By Alan Chvotkin
Don’t be Late – Or At Least Not Too Late
PSC EVP and Counsel
June 24, 2019
Companies often learn an expensive lesson when submitting a proposal to a federal agency: don’t miss the date and time for proposal delivery to the person and location specified in the solicitation. There are also strict timelines for other common procurement situations, including filing of protests at the Government Accountability Office and for claims under the Contract Disputes Act. Knowing those deadlines is essential to staying in the game. Several recent case decisions highlight these complex but all too common circumstances.
Timeliness issues arise most commonly in dealing with proposal submissions. Federal agencies always prescribe the exact date, time and location for the timely submission of vendor proposals on the cover page of the solicitation. There is no excuse for not knowing the due date and location, but there are numerous examples that highlight the challenge of complying with this sometimes not-so-simple requirement. For example, will the vendor be able to make a personal delivery (either through its own employees or through a delivery service) at the specified location and get through agency security in a timely manner? Will a “snail mail” delivery get to the contracting officer on time? If the agency requests proposals electronically, will the agency’s email system firewall allow the entire proposal to be completely “delivered” by the appointed time?
Nevertheless, there are dozens of cases that parse the “late is late” provisions of the Federal Acquisition Regulation (FAR) dealing with on-time proposal submissions. The FAR specifically provides for limited exceptions where an agency may accept and evaluate a proposal that misses the solicitation deadline, but these are narrowly focused and rarely applied.
But an April Government Accountability Office (GAO) decision
highlighted an important distinction between elements of technical acceptability of a proposal that must be met by the due date of the proposal and matters of responsibility of the offeror to receive an award that may be satisfied at any time prior to award. A protest was filed at GAO by Chags Health Information Technology LLC (B-413104.30 and B-413104.37; 4/11/19) challenging the NIH rejection of its proposal under the on-ramping under the CIO-SP3 Small Business contract for failing to provide an encryption password to unlock financial data that was part of the original timely submission. GAO found that NIH had stated in the solicitation that the required financial data was relevant only to determining an offeror’s responsibility for award. Thus, despite a disagreement between Chags and NIH as to whether the encryption password was included in the original proposal or only in an email subsequently submitted in response to a “clarification request,” GAO concluded that NIH erroneously excluded Chags’ proposal based on a “technical acceptability” assessment rather than considering it during the evaluation phase as a matter of award responsibility. Interestingly, all of Chags’ information was in the hands of NIH sixteen months prior to any on-ramp award decision. By concluding that the password was “timely” at NIH, GAO directed NIH to use the password to decrypt the financial information and then evaluate the entire proposal for award eligibility. However, in a footnote to the decision, GAO noted that “we do not, by this decision, conclude that there is a hard rule as to when agencies must accept information regarding responsibility.” The bottom line here is that, in some circumstances in proposal preparation and submission, you can be late—but don’t be too late.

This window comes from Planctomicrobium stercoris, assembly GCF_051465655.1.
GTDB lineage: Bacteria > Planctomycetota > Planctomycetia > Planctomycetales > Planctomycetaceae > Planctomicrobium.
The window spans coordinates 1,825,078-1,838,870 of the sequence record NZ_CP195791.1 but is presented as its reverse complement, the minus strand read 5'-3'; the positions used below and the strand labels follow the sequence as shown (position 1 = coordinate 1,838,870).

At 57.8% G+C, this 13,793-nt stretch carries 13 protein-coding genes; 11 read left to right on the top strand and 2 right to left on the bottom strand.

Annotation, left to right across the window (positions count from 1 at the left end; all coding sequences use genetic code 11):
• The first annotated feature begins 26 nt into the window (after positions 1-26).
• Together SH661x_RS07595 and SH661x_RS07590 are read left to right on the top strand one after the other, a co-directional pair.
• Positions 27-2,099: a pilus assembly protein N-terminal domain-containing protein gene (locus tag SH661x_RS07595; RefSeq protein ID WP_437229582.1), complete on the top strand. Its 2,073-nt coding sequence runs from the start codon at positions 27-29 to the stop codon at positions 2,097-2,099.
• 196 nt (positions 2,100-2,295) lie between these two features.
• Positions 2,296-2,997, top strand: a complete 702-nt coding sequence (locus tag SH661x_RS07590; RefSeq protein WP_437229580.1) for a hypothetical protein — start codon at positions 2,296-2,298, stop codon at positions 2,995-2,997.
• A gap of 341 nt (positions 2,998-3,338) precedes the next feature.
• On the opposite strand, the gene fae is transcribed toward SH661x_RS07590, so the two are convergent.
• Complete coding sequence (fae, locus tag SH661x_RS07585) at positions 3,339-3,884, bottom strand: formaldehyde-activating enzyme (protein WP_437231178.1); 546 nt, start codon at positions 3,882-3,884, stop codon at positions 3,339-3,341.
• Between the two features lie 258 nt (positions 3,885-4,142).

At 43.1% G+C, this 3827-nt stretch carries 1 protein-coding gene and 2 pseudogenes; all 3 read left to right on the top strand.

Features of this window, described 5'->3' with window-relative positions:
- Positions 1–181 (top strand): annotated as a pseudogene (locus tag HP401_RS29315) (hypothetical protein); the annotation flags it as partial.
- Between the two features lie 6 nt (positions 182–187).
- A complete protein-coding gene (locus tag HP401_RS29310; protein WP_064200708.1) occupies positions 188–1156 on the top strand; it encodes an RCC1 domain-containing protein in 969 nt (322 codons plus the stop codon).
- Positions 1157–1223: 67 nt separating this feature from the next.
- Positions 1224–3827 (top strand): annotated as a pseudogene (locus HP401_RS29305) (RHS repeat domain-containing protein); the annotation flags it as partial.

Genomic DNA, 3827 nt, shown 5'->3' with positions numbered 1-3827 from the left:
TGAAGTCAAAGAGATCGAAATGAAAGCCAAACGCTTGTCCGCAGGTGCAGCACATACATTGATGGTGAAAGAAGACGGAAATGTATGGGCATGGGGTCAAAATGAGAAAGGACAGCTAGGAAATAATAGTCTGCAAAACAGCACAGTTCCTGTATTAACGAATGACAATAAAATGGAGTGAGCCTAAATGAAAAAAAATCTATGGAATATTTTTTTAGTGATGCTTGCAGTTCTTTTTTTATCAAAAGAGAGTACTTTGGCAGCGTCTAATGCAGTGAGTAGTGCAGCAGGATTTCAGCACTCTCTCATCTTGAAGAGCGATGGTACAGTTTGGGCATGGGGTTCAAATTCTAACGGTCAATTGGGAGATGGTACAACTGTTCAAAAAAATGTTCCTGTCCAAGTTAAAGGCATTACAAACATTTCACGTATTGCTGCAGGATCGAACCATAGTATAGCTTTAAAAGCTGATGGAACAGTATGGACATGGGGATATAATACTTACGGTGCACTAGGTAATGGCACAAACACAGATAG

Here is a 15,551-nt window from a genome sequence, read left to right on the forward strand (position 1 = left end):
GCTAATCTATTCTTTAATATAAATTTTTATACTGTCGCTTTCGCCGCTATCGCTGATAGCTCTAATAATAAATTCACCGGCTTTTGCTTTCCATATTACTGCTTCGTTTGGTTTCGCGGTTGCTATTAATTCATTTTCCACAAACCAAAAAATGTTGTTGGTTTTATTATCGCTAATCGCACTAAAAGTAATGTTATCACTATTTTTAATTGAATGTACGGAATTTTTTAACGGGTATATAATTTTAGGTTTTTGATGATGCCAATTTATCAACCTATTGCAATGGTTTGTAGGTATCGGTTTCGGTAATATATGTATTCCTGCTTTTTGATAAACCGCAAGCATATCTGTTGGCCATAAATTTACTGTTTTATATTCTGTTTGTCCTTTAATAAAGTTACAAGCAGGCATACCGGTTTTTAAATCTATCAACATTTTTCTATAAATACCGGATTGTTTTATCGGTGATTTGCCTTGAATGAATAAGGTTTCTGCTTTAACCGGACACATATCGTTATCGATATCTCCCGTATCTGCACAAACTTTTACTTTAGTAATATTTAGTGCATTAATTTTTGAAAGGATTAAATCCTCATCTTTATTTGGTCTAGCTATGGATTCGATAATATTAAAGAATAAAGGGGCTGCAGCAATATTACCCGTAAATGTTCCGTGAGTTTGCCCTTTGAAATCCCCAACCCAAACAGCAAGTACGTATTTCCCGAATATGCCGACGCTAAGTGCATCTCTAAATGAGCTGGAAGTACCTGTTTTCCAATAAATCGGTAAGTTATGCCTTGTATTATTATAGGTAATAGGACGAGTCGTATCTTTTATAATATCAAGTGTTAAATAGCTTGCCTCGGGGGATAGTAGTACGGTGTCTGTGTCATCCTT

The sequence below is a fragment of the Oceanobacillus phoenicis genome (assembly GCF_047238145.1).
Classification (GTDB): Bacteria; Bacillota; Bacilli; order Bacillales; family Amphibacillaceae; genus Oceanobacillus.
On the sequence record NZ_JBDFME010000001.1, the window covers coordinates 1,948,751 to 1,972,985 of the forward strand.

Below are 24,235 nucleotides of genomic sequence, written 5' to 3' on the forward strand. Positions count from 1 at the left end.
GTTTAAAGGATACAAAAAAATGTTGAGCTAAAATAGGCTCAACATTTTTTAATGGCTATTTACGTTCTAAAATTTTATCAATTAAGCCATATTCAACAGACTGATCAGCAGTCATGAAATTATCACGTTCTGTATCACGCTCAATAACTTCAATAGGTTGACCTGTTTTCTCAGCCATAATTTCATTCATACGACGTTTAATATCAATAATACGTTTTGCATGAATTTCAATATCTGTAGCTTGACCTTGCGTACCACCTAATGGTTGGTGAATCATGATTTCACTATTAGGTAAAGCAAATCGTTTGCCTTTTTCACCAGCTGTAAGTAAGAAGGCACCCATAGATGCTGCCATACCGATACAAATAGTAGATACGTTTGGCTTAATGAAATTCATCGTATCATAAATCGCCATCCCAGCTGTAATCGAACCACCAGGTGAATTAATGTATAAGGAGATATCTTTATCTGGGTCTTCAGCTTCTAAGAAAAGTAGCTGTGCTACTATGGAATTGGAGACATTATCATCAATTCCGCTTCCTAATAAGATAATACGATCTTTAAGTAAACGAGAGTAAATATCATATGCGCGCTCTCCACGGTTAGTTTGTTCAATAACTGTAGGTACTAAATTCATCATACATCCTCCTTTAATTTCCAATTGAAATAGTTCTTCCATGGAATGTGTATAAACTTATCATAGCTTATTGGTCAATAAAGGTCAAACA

But other common circumstances are not so forgiving. For example, while most protests are filed at GAO, GAO has very strict “timeliness” rules for the submission of protests. A challenge to the terms of the solicitation must be filed prior to the deadline for submitting new (or revised) proposals. (See CredoGov (B-414389.38;
5/31/19) .) In that same case, in a challenge to the agency’s decision to eliminate CredoGov from the competitive range, GAO reaffirmed its long-standing rules that a protest based on matters other than alleged solicitation improprieties must be filed not later than 10 calendar days after the protestor knew, or should have known, of the basis of the protest.
The Court of Federal Claims (CoFC) is similarly no more generous. The Contract Disputes Act (CDA) requires a party seeking relief on a government contract to file its claim within six years of when the claim accrues. There has been a lot of litigation over the meaning of the term “claim accrues.” In Kansas City Power & Light (15-348C
; 5/10/19), the CoFC addressed two uncommon situations under their contract with GSA for the sale of electricity—a “duty to defend” and a “duty to indemnify”—to determine when the “claim accrues” in order to apply that strict six-year CDA statute of limitations.
At both GAO and the CoFC, failure to adhere to the “late is late” rule governing their jurisdiction will preclude recovery. There is no excuse for not knowing and complying with the timeliness rules governing solicitation submission and challenges to agency action.